“He wrote Jane a letter and on the envelope the address was like this: It said: Jane Crofut; The Crofut Farm; Grover’s Corners; Sutton County; New Hampshire; United States of America… Continent of North America; Western Hemisphere; the Earth; the Solar System; the Universe; the Mind of God — that’s what it said on the envelope… And the postman brought it just the same.” — Rebecca Gibbs, Our Town
Our Town, now at the Shakespeare Theatre, feels and sounds like a poem. Watching and listening to it is like being inside a soap bubble that is blown into the air and gently caught as it descends in such a way to prevent its bursting. As the play delves into its subject of life and death, the hearts of the audience are treated with tender and gentle grace.
There are a couple of questions that this disarmingly comforting production of Our Town raises for me: 1) What does the “mind of God” look like? and 2) Who is meant to be included in the word “our” in the title Our Town?
An answer to the first question is proposed the moment we enter the theater and are confronted with the set (Wilson Chin). What we see evokes both an arena in a Roman amphitheater that would be used for gladiatorial combats and the arches of the sanctuary of a rural American church. It’s a harrowing and holy space in which we witness both the momentous and the everyday in the lives of the citizens of Grover’s Corners. It suggests that in everything that happens in human lives, no matter how seemingly unimportant, the stakes are always life and death, and we would do well to pay attention to where we are, who we’re with, and what we are doing in every moment.
Wikipedia refers to Thornton Wilder’s Our Town as a “metatheatrical three-act play.” I take this to mean that not only is Our Town not trying to be anything other than an artificially constructed narrative; it glories in its artifice and it insists that we — the audience.— be aware of and collude in the creation of that artifice as well.
The play is divided into three acts: Act I, Daily Life; Act II, Love and Marriage; Act III, Death and Eternity.
Throughout the play, The Stage Manager (Holly Twyford) provides context for the action and determines what action the audience gets to see and what action the people of Grover’s Corner get to present in front of the audience. The Stage Manager often stops the action of the play when it is determined that the audience has enough information.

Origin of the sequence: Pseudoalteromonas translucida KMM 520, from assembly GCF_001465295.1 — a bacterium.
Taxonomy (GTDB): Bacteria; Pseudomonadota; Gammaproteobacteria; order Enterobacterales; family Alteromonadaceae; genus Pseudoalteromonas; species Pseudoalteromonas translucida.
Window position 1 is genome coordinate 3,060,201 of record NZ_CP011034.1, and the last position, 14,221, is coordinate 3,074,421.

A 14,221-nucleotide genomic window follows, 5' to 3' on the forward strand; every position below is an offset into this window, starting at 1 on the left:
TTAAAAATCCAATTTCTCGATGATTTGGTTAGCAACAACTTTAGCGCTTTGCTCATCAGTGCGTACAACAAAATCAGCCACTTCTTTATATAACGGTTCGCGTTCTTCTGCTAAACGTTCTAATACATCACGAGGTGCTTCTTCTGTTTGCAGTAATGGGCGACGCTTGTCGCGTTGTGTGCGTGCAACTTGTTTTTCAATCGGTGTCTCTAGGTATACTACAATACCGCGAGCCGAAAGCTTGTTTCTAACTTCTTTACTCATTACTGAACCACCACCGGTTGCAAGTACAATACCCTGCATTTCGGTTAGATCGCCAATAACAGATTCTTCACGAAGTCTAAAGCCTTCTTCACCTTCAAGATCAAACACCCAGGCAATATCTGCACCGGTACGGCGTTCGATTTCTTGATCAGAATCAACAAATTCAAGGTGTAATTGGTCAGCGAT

In Act I, we are introduced to all the characters and their roles in the community, their dreams, aspirations, and their problems — especially the neighboring families the Gibbs and the Webbs and their children George Gibbs (Jake Loewenthal) and Emily Webb (Chinna Palmer)
In Act II, the Stage Manager brings us into the lives of Grover’s Corners three years after Act I. We arrive at the wedding of George and Emily. In flashback, the Stage Manager has the actors show us the events of the past three years that lead us to the current ritual of marriage.
In Act III, the Stage Manager places us in Grover’s Corners nine years after Act II at a graveyard where we get to hear from the dead as well as from the grieving.
The play is not so much about the plot it presents as it is about how and why a particular culture tells its stories to the people who are members of that particular culture — and to outsiders. By insisting on the audience’s collusion in the creation of the artifice of this storytelling, the Stage Manager reminds us that we are responsible for the life of these fictional characters and that their stories actually are ours: “The real hero of this scene isn’t on the stage at all, and you know who that is.” Going further, the Stage Manager notes: “We all know that nature’s interested in quantity, but I think she’s interested in quality, too, — that’s why I’m in the ministry.” In addition to being one long poem, then, Our Town is also a ritual, a parable, a sermon.
In his notes, Shakespeare Theatre’s resident dramaturg, Dr. Drew Lichtenberg, places the second question of who is to be included in the “our” part of Our Town front and center with his observation that in the first act of Our Town, “the customs, conventions, and beliefs of a very specific White Anglo-Saxon Protestant community are seen from an archaeological perspective.”
In describing the population of the area itself, the play text notes: “Early Amerindian stock Cotahatchee tribes…no evidence before the tenth century of this era…hm…now entirely disappeared…possible traces in three families.” It’s an acknowledgment of previous occupants of the land. Unlike our current land acknowledgment statements, which can sometimes be academic and cautious, Wilder’s statement leaves a roaring vacuum around the phrase “entirely disappeared.”